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In a Harsh Climate, Funds Get Creative

Unwanted adventurism or canny flexibility?

Gregg Wolper, 08/28/2012

To avoid potential legal issues, the typical mutual fund prospectus is remarkably broad (or, some would say, annoyingly vague). After slogging through pages and pages of technical details, an investor might conclude that the fund can do anything it wants. For example, conventional stock funds that intend to fill their portfolios entirely with common equities usually allow themselves the freedom to use derivatives, own bonds, or raise large amounts of cash, even if the managers have no intention of doing anything of the kind.

In practice, though, the strategies of most funds are fairly well circumscribed. Most managers would prefer to focus on their areas of expertise, and most advisors and shareholders became less accepting of true go-anywhere mandates over the years. Since the financial crisis that began in 2007, though, it has become more common for managers to use the freedoms their prospectuses provide. Morningstar's director of fixed-income fund research, Eric Jacobson, noted this pattern among bond funds last year.

To a lesser extent, stock funds are taking advantage of this leeway as well. In July, senior analyst Laura Lallos outlined how some equity-fund managers are investing in other funds, both public and private, to gain exposure in areas outside their usual purview.

It's even easier to find managers who have become less absolutist in informal ways--for example, by searching for a few opportunities in sectors or regions that they generally consider unattractive, instead of simply writing off the whole lot. Hard data is tough to come by, because some of these actions don't have to be reported in ways that can be easily tracked. But the trends seem evident.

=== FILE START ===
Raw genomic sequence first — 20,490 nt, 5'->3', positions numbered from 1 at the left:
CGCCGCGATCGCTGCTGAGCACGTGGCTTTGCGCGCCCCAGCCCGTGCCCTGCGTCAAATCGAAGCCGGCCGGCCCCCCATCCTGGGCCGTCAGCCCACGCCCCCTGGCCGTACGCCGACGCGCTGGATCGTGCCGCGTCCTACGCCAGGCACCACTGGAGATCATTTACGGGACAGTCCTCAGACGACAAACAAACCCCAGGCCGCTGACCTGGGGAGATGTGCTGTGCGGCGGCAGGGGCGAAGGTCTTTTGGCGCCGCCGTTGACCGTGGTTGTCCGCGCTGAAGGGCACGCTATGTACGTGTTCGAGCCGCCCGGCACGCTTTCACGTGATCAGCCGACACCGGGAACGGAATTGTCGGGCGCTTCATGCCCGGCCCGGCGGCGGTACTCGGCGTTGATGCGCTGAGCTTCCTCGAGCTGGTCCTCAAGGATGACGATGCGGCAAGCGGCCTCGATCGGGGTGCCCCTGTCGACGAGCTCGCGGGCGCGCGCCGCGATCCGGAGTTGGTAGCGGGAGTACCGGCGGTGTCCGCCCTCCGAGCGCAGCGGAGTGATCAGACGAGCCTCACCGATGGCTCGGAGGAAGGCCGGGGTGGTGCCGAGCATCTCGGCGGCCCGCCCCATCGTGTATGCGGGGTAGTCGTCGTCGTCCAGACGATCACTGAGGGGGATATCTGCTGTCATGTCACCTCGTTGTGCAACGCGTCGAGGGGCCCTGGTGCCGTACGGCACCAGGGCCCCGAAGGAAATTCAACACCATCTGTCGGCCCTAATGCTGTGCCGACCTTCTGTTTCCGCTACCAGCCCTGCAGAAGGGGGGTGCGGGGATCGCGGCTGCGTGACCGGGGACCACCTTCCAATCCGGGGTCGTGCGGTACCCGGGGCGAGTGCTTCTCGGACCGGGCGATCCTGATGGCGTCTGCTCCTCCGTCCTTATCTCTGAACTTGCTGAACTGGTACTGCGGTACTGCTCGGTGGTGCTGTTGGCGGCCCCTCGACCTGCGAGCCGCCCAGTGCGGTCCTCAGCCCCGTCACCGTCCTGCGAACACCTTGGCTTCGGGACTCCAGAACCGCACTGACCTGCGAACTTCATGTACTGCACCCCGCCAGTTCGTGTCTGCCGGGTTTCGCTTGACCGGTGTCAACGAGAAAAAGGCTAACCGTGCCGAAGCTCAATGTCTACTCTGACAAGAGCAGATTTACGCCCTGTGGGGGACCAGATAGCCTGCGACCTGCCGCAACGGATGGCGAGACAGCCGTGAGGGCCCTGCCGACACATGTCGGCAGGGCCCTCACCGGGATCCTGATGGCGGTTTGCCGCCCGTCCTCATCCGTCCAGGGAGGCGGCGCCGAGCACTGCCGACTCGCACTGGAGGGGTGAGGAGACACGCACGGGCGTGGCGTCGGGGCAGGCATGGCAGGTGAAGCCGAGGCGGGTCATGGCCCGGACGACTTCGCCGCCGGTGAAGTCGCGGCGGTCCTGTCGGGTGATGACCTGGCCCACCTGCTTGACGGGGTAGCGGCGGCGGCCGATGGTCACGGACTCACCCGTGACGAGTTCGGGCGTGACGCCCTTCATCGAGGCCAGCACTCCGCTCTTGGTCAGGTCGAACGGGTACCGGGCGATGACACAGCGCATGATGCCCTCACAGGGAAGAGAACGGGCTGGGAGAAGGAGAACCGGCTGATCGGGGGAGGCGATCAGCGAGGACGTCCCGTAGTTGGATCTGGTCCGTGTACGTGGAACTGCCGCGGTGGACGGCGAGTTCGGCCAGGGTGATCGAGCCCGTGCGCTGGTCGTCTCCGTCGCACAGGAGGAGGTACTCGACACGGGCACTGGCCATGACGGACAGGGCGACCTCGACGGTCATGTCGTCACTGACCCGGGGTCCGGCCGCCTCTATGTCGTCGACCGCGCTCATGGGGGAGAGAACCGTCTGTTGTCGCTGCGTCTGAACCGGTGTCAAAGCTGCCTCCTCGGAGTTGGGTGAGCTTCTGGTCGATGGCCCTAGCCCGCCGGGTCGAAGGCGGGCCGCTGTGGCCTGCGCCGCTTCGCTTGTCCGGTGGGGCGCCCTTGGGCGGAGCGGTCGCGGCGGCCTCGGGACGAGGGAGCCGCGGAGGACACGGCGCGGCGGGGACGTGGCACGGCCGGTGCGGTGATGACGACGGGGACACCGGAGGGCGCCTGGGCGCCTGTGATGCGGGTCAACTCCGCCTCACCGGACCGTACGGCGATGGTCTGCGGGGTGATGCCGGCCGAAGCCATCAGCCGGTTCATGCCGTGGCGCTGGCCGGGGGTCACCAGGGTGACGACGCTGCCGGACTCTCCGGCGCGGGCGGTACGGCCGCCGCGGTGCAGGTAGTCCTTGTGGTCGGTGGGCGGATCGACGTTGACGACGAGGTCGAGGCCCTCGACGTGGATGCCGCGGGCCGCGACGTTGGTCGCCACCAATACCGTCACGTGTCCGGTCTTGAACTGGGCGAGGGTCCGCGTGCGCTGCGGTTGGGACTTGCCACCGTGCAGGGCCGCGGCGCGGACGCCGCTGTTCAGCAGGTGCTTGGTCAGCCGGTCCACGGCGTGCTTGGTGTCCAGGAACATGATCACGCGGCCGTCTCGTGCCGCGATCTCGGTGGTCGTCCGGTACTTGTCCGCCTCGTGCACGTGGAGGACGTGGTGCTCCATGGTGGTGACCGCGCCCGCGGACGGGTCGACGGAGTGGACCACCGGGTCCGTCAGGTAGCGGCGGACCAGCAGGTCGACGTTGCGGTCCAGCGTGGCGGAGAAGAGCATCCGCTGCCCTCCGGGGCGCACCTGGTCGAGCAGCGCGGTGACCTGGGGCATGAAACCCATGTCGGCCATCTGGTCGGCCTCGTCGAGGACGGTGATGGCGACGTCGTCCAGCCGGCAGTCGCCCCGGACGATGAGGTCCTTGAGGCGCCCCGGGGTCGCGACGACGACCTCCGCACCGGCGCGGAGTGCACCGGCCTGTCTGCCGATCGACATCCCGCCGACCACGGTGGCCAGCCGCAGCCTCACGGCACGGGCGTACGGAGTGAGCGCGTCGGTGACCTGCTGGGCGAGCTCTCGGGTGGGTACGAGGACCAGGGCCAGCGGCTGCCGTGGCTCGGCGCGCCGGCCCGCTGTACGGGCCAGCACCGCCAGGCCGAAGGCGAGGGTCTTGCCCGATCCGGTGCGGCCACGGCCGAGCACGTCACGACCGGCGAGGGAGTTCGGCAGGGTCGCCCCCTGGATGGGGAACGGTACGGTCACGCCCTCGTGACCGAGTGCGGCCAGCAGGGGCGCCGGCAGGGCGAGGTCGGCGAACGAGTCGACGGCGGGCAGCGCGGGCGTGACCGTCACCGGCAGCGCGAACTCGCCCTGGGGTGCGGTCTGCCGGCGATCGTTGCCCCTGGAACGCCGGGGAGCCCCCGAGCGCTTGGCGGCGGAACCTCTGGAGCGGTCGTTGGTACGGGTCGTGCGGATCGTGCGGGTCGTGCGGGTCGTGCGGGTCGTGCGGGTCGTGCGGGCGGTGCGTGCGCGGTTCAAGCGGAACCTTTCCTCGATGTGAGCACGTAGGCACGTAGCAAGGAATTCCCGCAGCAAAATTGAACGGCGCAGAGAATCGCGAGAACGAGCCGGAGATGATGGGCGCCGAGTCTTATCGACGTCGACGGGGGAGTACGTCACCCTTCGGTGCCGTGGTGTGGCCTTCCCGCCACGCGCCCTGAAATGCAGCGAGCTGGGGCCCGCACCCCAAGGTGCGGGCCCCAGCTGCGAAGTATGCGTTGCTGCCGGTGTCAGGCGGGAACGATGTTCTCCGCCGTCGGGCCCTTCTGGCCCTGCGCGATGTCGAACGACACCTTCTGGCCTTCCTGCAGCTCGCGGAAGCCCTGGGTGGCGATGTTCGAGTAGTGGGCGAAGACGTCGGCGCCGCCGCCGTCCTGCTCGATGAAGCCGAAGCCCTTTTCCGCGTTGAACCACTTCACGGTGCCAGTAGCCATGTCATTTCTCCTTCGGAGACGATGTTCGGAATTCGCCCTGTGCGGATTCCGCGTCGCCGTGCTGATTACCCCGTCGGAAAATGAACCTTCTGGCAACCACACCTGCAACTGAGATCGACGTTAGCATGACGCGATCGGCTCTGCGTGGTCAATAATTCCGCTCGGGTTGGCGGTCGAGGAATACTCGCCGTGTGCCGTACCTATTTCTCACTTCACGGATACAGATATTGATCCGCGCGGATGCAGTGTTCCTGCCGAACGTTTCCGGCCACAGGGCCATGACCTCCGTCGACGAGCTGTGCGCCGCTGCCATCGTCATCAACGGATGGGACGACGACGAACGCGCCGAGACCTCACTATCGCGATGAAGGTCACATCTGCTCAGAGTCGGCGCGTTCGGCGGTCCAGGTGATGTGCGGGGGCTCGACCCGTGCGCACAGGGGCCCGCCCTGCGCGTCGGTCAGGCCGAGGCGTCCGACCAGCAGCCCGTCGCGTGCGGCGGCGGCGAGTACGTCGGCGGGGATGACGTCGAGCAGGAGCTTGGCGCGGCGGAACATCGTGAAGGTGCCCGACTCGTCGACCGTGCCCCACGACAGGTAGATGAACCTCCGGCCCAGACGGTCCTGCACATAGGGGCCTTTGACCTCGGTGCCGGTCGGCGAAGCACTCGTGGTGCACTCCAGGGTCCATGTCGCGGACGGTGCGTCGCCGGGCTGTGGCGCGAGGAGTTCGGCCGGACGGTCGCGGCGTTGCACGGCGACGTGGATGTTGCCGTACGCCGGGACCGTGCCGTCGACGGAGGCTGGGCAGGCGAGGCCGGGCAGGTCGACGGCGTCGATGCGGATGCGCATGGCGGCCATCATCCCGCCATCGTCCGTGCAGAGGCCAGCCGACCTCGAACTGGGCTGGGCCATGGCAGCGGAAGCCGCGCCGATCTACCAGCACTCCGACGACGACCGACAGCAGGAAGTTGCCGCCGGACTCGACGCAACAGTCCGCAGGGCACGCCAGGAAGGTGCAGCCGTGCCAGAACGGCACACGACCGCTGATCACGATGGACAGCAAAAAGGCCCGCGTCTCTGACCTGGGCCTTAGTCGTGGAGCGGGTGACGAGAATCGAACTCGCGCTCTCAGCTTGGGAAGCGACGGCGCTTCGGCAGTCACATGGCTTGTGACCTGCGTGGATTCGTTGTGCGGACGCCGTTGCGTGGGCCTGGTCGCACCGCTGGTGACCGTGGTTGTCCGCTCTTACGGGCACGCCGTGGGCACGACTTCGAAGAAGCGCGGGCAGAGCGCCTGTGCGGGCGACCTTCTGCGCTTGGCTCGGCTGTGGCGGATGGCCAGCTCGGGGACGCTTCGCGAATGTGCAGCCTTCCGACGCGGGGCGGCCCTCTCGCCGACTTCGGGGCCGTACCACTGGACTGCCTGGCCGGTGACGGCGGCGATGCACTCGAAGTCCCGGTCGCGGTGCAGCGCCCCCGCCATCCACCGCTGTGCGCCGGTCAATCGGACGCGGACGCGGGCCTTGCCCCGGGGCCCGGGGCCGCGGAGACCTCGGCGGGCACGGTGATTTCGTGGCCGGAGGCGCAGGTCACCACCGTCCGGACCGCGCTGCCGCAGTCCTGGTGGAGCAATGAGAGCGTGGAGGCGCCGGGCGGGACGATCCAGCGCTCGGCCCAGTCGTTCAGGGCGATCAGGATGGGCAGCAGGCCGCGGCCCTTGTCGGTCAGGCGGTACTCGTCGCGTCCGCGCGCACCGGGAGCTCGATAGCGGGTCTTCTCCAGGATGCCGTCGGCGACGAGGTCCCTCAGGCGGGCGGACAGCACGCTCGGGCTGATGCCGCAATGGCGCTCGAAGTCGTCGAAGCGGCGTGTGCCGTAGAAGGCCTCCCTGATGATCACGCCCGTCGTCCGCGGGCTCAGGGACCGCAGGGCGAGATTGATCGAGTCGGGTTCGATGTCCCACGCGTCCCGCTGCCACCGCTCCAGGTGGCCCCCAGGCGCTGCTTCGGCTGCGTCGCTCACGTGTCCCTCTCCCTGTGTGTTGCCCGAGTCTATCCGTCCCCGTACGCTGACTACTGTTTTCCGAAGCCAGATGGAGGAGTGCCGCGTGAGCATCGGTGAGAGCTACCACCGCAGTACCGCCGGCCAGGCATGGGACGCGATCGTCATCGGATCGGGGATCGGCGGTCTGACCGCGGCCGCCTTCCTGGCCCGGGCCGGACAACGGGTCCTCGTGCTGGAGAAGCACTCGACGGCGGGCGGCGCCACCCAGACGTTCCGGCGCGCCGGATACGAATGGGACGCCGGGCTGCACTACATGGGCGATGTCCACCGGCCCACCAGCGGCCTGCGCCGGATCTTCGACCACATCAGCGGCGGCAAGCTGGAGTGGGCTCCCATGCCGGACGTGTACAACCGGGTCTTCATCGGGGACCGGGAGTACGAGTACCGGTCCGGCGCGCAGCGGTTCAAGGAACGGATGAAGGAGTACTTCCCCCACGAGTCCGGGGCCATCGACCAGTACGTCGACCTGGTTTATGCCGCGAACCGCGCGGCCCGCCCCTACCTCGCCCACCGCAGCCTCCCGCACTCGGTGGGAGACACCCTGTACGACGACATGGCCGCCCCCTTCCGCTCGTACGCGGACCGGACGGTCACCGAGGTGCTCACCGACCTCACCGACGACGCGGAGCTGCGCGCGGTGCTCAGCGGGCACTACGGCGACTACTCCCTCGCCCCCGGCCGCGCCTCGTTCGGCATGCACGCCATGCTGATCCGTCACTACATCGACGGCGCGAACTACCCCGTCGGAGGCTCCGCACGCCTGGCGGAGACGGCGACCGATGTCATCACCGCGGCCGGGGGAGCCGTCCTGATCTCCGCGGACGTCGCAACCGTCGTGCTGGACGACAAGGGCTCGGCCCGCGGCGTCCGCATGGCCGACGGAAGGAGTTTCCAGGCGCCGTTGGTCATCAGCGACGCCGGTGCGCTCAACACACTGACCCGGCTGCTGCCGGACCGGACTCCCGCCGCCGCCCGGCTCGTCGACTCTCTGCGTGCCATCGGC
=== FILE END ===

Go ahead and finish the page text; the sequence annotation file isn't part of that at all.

Some investors may consider such activity to be unwanted adventurism, while others might welcome it an open-minded approach that's in their own best interests. In any case, it would be wrong to make a blanket evaluation of the merits. Often, determining whether stretching the investment boundaries is a wise idea comes down to the specific move in question, and of course, to the success of the execution.

Outside the Norm 
Former Janus manager Laurent Saltiel moved to AllianceBernstein in 2010 and now heads up the international-growth team there. His young fund, AllianceBernstein International Focus 40 AIIAX, runs with a compact stock portfolio targeting foreign markets. It's not billed as a long/short fund. However, the prospectus allows Saltiel to sell stocks short (that is, bet that their prices will fall), and unlike the vast majority of his peers, he does so. He says he had experience shorting stocks in a Janus fund not available to retail investors, and during a prior stint at a hedge fund.

Saltiel also hedges some of the fund's currency exposure, a tactic that used to be uncommon for international funds. Until a few years ago, nearly all foreign-stock funds were fully exposed to foreign currencies in their portfolios. Their shareholders preferred it that way, and the fund companies figured their managers were better off focusing on company analysis rather than trying to forecast currency movements. But while fully hedged stock portfolios remain rare, partially hedged ones now show up far more often than they used to.

It was surprising, for example, that Harbor International HAINX initiated a currency hedge against the Swiss franc in 2011. According to the managers, they hadn't used currency hedging in almost 20 years but felt it appropriate at a time when the Swiss franc was soaring to historically high levels as worried global investors sought refuge from the euro and the U.S. dollar. At about the same time, Dodge & Cox International DODFX also initiated a hedge on the Swiss franc, only their second foray into currency moves.

Gregg Wolper is an editorial director and senior mutual-fund analyst at Morningstar.
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